Technical Services Manager Michael Steen has been an Akilian for almost a decade now, admiring our culture and camaraderie. This week, we pulled Michael aside from his busy work schedule to learn more about him and his role!
What’s your role at Akili and the most satisfying aspect about it?
I’ve had several roles at Akili since joining in October of 2009. My current role is the Center of Excellence Leader for Platform and Support Services.
The most satisfying aspect about what I do is when a client expresses how pleased they are with the results of the solution I have helped to create. From the IT side, it can be particularly difficult to obtain kudos for a job completed to a client’s satisfaction. When a client is willing to go out of their way, either verbally or in an email to say how well you have done, you know you have exceeded their expectations.
How did you become interested in your line of work?
As a young boy, my older brother brought home a computer to help manage his business, and I was fascinated by the fact that this square contraption could do things with minimal physical gears or mechanical movement. That computer was an IBM XT 5160. Needless to say, I was hooked the first day I saw it. Much to my family’s dismay, I began taking things apart, including that IBM computer which was working perfectly, inspecting the internal components trying to understand what they could do, and putting it all back together again.
Later, I would receive my BBA in 1998 from the University of North Texas in Entrepreneurship and Strategic Management and in 2004, my MBA from the University of Phoenix. I had learned early on that technology changes very quickly and that getting a business degree fit well into my area of knowledge. This also helped me merge the two distinct paths into what I saw as how businesses would run in the future. After graduation from UNT, I began working full time and continued full time work throughout my MBA. Over the years, I worked my way up through the IT department of several companies and into senior management.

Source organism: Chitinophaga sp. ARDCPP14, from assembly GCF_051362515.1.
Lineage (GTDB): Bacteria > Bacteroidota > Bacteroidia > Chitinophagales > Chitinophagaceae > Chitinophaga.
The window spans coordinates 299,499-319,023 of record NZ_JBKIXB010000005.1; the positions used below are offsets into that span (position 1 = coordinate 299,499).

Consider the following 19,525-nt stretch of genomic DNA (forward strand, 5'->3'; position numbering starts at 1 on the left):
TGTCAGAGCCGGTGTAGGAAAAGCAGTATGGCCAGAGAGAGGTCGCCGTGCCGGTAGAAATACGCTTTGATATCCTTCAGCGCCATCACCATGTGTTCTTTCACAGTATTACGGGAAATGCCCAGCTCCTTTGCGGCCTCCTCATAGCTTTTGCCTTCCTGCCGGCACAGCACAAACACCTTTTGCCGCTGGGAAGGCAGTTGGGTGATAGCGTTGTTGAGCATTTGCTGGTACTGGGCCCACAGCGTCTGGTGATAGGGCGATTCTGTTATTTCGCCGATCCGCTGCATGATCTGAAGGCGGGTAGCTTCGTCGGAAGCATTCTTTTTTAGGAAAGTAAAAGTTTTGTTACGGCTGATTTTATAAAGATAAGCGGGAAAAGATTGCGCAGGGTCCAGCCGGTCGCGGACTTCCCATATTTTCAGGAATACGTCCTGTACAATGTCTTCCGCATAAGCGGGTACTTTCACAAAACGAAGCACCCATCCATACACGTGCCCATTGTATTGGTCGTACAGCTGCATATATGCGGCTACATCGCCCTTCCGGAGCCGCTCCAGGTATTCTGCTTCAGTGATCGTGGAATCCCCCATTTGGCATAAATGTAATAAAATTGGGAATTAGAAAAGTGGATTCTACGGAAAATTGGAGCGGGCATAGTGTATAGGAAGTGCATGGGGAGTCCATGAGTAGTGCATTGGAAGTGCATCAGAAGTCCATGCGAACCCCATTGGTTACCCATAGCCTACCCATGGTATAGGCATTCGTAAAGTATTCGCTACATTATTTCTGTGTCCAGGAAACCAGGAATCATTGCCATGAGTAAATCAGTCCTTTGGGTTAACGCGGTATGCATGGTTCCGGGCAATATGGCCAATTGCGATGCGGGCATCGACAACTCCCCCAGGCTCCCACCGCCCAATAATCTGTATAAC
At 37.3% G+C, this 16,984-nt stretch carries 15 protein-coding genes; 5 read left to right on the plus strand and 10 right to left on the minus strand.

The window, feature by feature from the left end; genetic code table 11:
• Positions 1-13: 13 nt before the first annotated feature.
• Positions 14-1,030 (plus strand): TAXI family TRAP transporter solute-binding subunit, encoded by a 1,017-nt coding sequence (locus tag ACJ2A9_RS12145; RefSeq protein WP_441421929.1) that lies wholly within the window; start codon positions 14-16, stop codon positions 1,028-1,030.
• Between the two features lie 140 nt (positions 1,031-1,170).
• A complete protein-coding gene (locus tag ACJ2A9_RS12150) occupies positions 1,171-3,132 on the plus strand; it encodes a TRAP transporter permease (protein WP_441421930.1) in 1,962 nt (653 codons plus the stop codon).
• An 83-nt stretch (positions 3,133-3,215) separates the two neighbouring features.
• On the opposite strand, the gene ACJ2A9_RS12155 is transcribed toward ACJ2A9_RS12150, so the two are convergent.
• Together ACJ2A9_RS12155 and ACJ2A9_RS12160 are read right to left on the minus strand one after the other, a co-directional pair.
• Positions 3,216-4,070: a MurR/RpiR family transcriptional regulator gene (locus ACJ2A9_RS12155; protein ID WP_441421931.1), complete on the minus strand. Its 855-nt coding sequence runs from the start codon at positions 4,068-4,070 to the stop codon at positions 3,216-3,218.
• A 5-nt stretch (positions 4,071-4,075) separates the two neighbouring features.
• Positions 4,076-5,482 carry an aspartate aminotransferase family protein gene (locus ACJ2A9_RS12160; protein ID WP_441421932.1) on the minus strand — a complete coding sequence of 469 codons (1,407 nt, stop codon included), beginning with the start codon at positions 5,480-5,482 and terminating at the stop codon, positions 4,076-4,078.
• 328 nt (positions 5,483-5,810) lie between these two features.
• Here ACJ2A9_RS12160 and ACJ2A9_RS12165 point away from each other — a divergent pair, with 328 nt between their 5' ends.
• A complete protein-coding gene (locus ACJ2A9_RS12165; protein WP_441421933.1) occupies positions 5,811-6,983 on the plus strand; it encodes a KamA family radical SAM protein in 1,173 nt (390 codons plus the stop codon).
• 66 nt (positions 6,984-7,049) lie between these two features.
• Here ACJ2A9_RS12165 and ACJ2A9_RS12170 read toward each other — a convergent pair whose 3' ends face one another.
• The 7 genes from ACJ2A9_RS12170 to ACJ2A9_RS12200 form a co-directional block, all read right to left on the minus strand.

What about Akili made you decide to join?
Being from a small town in West Texas and growing up in a farming family, I was drawn to the small family atmosphere of Akili. Additionally, the values I learned as an Eagle Scout made me appreciate and admire Akili’s foresight and commitment to their core values, working hard to establish the culture of teamwork and camaraderie.
What’s a memory that stood out to you at Akili?
My wife, Mary, and I have always enjoyed the Akili summer and Christmas parties as it gives us a chance to step away from all of the hard work and enjoy spending time with our friends. One year, I remember we brought all three of our boys to the summer lake party where they loved to hit the golf balls over the edge of ‘Mr. Dan’s’ yard and into the lake. The lake was particularly low that year and after several rounds of the boys cheering each other on when they made it ‘into the lake’, Mary would walk them down the stairs to the rocks below to gather up the golf balls and start the process all over again! The boys are quite a bit older now, but they still love those memories; laughing every time we tell that tale.
In your opinion, what makes Akili different?